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Emission Trading Scheme

The Minister for the Environment (Mr. Elliot Morley): I have today issued a consultation paper "EU Emissions Trading Scheme—UK Draft National Allocation Plan for 2005 to 2007", which invites views from individuals and organisations on the Government's proposals for allocating allowances to participants in the first phase of the EU scheme and on a number of operational issues.

The EU emissions trading scheme will start in 2005 and will establish the world's largest ever market in emissions allowances. The scheme is the most significant measure in the EU climate change programme. Its objective is to reduce, in the most cost effective way, EU emissions of greenhouse gases that contribute to the problems associated with global warming. The Government stated in last year's Energy White Paper that the scheme will be a central plank of its future emissions reductions policies. The scheme will regulate the carbon dioxide emissions of up to 10,000 installations across the EU including those in the power

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generation, mineral oil, iron and steel, mineral and pulp and paper sectors. Approximately 1,500 UK installations are expected to be within the scope of the scheme which are responsible for about 50 per cent. of total UK emissions of carbon dioxide.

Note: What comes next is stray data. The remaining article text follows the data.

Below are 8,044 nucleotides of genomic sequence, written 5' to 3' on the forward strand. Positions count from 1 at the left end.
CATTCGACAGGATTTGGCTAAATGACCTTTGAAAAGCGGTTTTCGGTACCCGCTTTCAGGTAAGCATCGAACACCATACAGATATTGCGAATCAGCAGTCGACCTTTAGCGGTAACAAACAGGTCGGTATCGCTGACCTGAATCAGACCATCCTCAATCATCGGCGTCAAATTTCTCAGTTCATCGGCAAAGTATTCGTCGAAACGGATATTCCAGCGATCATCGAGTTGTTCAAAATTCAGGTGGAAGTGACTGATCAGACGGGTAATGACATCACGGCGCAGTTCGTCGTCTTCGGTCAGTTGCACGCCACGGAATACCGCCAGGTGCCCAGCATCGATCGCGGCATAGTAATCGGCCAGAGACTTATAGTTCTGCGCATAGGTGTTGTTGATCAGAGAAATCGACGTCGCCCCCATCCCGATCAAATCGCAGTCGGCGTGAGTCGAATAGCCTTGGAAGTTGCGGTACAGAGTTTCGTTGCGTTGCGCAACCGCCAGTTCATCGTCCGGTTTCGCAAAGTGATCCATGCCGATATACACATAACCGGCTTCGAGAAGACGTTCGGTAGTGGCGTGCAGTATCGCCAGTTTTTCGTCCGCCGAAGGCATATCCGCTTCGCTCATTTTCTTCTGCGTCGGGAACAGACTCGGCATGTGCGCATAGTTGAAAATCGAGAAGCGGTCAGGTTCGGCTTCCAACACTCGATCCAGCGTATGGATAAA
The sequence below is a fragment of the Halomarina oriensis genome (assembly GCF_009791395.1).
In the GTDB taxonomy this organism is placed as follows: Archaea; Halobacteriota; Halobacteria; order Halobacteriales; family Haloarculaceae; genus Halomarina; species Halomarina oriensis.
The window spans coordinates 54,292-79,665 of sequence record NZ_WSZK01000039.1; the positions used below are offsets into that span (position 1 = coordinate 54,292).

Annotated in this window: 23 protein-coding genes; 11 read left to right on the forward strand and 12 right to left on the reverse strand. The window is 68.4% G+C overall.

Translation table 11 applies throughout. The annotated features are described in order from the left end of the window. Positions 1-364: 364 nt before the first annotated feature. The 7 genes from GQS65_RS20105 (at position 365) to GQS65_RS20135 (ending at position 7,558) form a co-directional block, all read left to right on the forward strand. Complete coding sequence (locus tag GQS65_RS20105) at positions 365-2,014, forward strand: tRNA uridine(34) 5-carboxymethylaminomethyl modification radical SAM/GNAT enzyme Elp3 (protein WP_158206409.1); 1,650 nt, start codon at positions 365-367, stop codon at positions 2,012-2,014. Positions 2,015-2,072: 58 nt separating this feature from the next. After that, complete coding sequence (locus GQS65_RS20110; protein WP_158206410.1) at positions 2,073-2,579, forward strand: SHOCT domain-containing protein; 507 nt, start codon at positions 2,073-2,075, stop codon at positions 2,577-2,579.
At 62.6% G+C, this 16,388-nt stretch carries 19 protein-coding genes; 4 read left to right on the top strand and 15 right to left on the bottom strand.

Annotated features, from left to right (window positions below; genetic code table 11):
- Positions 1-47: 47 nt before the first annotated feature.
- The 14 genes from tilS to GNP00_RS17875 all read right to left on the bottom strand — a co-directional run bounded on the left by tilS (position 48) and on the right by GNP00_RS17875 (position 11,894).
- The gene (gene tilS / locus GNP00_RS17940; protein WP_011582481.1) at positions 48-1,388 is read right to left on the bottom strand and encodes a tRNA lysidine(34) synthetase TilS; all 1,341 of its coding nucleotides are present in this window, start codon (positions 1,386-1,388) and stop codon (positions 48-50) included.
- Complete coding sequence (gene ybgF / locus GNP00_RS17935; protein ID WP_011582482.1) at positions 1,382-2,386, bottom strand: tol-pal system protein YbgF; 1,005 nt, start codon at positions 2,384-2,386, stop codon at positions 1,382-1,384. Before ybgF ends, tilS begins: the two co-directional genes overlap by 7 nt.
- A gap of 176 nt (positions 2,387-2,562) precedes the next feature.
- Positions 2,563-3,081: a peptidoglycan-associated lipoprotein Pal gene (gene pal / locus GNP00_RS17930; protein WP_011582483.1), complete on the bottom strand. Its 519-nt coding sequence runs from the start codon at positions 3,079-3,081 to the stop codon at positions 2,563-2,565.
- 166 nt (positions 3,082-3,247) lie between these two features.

The Government is firmly committed to its national goal of moving towards a 20 per cent. reduction of carbon dioxide by 2010. The initial allocation of allowances for the first phase of the scheme is consistent with an overall reduction in UK carbon dioxide emissions of 16.3 per cent. The overall level of allowances to be allocated for the second phase, which runs from 2008–2012, will be strengthened to be consistent with the trading sector's contribution to achieving the 20 per cent. goal.

The consultation documents explain the decisions that the Government has taken in the light of responses to earlier consultation. In particular it explains how the

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total quantity of allowances has been calculated, how these allowances are to be distributed between each of the industry sectors covered by the scheme in 2005–2007, how sector totals are to be distributed between individual installations and the proportion of allowances to be allocated each year. They also set out proposals for allocating allowances to new installations and for dealing with plants which close, including making use of the auctioning provision to distribute any unused allowances set aside for new entrants.

Each EU member state is required to draw up a draft national allocation plan for submissions to the European Commission by the end of March 2004. Consultation will run until Friday 12 March. The Government will be holding a consultation seminar and meetings with individual sectors of industry during the consultation period to discuss the proposals. Following this the draft national allocation plan will be refined to take account of comments made during consultation before it is submitted to the European Commission.